We’re Closing The Deal With Cision. Here’s What That Means
By Giles PalmerJun 1
Identify opportunities to improve your DCI maturity
Often marketers think they have a pretty good idea of who their consumers are, but there can sometimes be little evidence to support this.
Social Listening platforms bring rich and detailed insight into what is being said about your brand online, but there’s an increasing need to discover more about who the people are behind those conversations.
That’s where Affinities comes in.
With Affinities in Brandwatch Consumer Research, you can learn more about the people talking about your brand online by understanding their unique interests.
When we describe ourselves in everyday life, we might share our age, our profession, and soon after, we begin to discuss our interests – they’re a huge part of who we are.
From football to pumpkin spice lattes, Affinities provides you with a deeper level of understanding about your consumers’ preferences. This is hugely advantageous and important for brands in order to become truly consumer fit, and to help them craft communications that will resonate.
With Affinities, you can:
When exploring the interests of vegans around the world, for those in the US, health and nutrition came up frequently. Using Affinities, we learned that the number one interest for vegans in the US was vegan cooking, which is supported by multiple mentions within their conversation around vegan recipe ideas and food experimentation. Makes sense.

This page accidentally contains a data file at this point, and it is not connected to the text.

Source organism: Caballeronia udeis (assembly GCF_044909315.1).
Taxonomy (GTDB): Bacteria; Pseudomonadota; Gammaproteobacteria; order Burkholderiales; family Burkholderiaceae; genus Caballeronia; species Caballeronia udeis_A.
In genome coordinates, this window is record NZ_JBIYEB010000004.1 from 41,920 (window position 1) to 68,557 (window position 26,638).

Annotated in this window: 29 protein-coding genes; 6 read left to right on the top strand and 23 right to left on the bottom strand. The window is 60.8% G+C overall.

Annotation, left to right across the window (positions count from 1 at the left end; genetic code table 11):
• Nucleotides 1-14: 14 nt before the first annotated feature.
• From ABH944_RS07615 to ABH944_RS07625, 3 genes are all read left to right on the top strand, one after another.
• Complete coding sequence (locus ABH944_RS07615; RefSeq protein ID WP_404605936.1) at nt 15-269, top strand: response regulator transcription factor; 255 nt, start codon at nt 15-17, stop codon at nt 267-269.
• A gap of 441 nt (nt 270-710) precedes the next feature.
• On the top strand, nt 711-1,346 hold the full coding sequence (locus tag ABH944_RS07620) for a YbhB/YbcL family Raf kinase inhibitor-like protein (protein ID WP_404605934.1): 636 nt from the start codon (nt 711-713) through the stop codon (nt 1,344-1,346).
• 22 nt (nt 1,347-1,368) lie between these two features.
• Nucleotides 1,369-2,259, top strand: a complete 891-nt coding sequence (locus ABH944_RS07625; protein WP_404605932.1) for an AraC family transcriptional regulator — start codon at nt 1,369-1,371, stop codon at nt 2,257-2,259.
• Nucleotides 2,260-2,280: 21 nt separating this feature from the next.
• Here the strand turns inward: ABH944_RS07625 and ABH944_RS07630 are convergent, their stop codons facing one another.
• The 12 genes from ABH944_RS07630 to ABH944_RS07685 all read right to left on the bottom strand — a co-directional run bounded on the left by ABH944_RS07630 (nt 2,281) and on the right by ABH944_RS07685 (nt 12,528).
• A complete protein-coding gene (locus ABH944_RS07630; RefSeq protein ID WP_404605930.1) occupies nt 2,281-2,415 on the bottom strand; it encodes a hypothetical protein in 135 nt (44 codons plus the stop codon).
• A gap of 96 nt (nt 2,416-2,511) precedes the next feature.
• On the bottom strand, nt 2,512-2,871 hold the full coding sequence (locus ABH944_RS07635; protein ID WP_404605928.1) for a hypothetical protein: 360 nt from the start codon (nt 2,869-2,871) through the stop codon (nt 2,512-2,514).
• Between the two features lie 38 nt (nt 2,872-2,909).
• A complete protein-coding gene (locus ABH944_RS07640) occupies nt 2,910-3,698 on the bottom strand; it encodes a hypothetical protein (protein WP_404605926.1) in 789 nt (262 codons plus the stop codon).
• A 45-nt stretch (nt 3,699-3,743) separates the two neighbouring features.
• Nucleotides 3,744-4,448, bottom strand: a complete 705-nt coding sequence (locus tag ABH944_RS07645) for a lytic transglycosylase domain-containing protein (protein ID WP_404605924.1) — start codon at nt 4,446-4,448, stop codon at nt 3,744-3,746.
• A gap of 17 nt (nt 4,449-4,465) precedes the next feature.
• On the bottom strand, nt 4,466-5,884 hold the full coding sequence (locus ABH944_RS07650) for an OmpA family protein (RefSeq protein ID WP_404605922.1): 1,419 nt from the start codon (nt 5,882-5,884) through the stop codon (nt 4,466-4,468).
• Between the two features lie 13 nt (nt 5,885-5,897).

Interestingly, when exploring vegans in the UK, there was a lot less emphasis on the foods they’re consuming in comparison to those in the US. When it came to the interests of the UK-based vegans, animal welfare and wildlife were the two top interests.
This clear differentiation between vegans in the US vs those in the UK could be highly valuable to brands when creating content and messaging that will resonate with these audiences. If for example you were a vegan cosmetics brand trading in the UK and US, you might want to adjust your marketing strategy and messaging accordingly:
By exploring the differences between your consumer groups based on location, this can be valuable in helping you to refine your brand message for different markets.
Whether the interest is because of his views on veganism and animal cruelty, or as a direct result of his very successful show Afterlife, you guys are loving Mr. Gervias right now.
This insight can help with content ideation and give you a glimpse into other areas of interest for your consumers – if your consumers are interested in Kanye West and Drake for example, rap music is likely going to appeal to them.
Insights around influencers and celebrities can also be really useful for brands when thinking about who to partner with as part of a wider marketing campaign.
Fancy joining us on a webinar soon, Ricky?
Cycling is becoming a big hit in the United Kingdom. Over the last eight years, conversation about the sport online has grown three fold. The sport has welcomed those from all walks of life, yet still attracts a fairly niche audience.
For companies looking to engage this audience, a key question is where should I advertise?
Of course any marketer can go on Google and Facebook and simply target cycling fans, but you’ll face a lot of competition from other brands.
A smarter tactic is to use Affinities. Within seconds, we found that British cyclists 12th top interest is for the Guardian newspaper. Compared to the general public, cyclists are 6x more likely to be interested in the Guardian. It’s obviously a newspaper that this group values highly.
With this knowledge, it makes sense to do a bespoke marketing campaign with the Guardian. Perhaps you might pay for a sponsored post, or a long term advertising slot, or even ask your PR team to partner with the paper.
Affinities unlocks new opportunities to engage your target audience and for British cyclists, that’s in the Guardian newspaper.
Methodology: To find these insights, we created Social Panels and explored their top interests over a 30 day period.